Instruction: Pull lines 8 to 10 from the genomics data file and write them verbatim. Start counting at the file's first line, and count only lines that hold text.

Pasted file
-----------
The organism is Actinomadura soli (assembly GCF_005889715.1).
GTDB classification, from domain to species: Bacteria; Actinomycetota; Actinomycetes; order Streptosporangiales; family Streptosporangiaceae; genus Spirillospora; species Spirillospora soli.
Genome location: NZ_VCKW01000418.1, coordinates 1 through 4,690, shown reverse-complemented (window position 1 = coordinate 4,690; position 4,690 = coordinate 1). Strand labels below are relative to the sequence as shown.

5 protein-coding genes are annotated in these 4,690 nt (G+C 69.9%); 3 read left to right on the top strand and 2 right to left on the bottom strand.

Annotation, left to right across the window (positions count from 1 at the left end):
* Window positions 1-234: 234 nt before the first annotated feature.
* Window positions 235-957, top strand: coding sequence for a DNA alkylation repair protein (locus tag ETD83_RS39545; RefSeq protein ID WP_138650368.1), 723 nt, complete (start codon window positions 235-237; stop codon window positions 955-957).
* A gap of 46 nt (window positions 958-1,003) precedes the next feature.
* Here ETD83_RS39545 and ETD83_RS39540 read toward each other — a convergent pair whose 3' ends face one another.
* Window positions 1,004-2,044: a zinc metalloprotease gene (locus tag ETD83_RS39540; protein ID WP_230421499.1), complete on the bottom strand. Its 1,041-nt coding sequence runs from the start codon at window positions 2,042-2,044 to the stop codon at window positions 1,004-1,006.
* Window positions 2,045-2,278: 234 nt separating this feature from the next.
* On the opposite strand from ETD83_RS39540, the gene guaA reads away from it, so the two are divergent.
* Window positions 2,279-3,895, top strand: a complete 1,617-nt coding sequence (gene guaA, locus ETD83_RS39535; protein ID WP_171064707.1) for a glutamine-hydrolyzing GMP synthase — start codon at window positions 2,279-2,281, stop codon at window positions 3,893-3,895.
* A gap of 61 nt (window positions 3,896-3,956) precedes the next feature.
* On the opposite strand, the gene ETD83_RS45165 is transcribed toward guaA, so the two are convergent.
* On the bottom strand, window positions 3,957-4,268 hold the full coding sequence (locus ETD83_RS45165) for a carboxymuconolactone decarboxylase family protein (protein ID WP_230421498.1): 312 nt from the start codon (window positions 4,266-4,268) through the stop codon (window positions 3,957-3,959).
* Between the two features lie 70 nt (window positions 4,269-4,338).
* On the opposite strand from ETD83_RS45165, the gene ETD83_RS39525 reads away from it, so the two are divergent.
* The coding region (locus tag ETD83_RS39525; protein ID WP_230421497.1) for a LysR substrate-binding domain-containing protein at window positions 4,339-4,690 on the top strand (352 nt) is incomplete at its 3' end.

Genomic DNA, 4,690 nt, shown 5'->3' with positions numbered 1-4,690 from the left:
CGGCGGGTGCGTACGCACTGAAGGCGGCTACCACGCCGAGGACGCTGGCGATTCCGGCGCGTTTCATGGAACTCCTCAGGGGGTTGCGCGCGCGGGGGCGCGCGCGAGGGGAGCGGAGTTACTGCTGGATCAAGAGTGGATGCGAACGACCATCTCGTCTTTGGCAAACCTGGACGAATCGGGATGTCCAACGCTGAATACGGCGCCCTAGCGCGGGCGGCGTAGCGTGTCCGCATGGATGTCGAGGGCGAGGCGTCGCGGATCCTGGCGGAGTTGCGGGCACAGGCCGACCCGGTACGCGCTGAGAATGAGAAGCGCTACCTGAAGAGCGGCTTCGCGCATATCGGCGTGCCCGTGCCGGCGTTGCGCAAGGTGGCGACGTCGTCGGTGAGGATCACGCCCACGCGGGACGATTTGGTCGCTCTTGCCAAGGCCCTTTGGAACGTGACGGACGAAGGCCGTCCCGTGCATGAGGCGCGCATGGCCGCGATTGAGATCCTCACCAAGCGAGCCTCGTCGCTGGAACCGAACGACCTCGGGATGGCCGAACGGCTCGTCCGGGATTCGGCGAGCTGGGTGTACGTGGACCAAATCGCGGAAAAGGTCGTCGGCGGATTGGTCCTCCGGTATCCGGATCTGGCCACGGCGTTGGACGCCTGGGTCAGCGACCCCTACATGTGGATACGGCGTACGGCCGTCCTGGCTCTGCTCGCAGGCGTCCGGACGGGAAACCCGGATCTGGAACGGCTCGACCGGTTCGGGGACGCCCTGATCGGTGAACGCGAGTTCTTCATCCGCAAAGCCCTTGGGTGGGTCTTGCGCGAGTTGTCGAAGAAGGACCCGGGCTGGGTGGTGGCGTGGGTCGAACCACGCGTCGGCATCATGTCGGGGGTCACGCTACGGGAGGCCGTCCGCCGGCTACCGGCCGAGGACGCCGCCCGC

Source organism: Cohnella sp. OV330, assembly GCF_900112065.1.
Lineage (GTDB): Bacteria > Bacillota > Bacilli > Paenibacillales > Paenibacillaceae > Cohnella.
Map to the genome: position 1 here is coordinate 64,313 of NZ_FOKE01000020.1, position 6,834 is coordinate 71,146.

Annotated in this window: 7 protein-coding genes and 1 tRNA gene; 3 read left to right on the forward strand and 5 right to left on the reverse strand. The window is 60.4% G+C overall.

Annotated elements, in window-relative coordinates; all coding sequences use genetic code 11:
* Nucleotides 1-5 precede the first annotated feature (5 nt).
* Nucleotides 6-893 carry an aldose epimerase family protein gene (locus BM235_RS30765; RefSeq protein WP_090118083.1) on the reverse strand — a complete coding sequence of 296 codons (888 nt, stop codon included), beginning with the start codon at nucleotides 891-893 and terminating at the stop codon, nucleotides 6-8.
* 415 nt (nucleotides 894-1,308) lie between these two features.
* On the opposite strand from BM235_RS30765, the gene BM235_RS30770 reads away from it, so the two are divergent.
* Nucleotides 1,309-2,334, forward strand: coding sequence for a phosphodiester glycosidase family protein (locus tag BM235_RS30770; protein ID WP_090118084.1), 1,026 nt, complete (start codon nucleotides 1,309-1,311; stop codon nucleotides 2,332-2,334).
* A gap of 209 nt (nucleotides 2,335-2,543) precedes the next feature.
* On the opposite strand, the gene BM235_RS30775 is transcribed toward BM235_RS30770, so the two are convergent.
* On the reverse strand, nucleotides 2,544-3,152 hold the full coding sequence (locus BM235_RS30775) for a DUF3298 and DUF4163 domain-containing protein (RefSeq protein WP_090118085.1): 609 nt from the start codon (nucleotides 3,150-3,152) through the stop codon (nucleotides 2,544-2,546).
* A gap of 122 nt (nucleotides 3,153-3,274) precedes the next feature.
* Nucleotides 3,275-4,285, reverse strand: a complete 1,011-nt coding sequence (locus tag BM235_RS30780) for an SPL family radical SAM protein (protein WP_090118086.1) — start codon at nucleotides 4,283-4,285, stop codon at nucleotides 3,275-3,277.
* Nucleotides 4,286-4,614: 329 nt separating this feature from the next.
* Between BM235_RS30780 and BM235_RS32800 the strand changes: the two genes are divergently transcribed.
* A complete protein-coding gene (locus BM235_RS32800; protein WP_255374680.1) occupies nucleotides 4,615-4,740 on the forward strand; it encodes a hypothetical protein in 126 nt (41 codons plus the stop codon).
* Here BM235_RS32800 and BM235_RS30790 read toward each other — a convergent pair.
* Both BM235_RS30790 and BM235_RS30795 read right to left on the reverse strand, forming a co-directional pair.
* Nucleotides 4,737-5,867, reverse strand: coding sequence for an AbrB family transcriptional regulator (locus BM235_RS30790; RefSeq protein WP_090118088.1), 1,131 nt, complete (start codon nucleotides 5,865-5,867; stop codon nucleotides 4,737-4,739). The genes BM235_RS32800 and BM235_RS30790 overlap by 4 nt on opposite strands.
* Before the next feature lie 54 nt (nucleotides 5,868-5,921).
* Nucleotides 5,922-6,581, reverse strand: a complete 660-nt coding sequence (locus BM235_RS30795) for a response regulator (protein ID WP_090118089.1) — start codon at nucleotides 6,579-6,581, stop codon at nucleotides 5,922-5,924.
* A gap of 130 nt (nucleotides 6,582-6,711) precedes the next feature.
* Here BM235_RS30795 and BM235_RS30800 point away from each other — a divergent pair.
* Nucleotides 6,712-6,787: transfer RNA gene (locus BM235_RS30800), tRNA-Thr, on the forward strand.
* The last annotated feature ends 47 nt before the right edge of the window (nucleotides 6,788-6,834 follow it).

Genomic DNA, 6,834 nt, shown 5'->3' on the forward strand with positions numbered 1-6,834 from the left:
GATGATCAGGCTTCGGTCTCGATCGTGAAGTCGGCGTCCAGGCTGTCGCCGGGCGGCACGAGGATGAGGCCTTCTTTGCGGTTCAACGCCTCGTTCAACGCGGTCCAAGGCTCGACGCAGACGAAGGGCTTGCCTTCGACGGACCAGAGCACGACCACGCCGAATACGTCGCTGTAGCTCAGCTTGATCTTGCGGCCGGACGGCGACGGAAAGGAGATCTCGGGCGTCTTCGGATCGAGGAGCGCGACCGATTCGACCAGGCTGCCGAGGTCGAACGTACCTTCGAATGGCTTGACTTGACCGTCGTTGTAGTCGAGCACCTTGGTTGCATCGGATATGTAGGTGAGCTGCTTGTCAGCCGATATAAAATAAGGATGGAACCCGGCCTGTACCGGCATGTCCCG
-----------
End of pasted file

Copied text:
* A gap of 46 nt (window positions 958-1,003) precedes the next feature.
* Here ETD83_RS39545 and ETD83_RS39540 read toward each other — a convergent pair whose 3' ends face one another.
* Window positions 1,004-2,044: a zinc metalloprotease gene (locus tag ETD83_RS39540; protein ID WP_230421499.1), complete on the bottom strand. Its 1,041-nt coding sequence runs from the start codon at window positions 2,042-2,044 to the stop codon at window positions 1,004-1,006.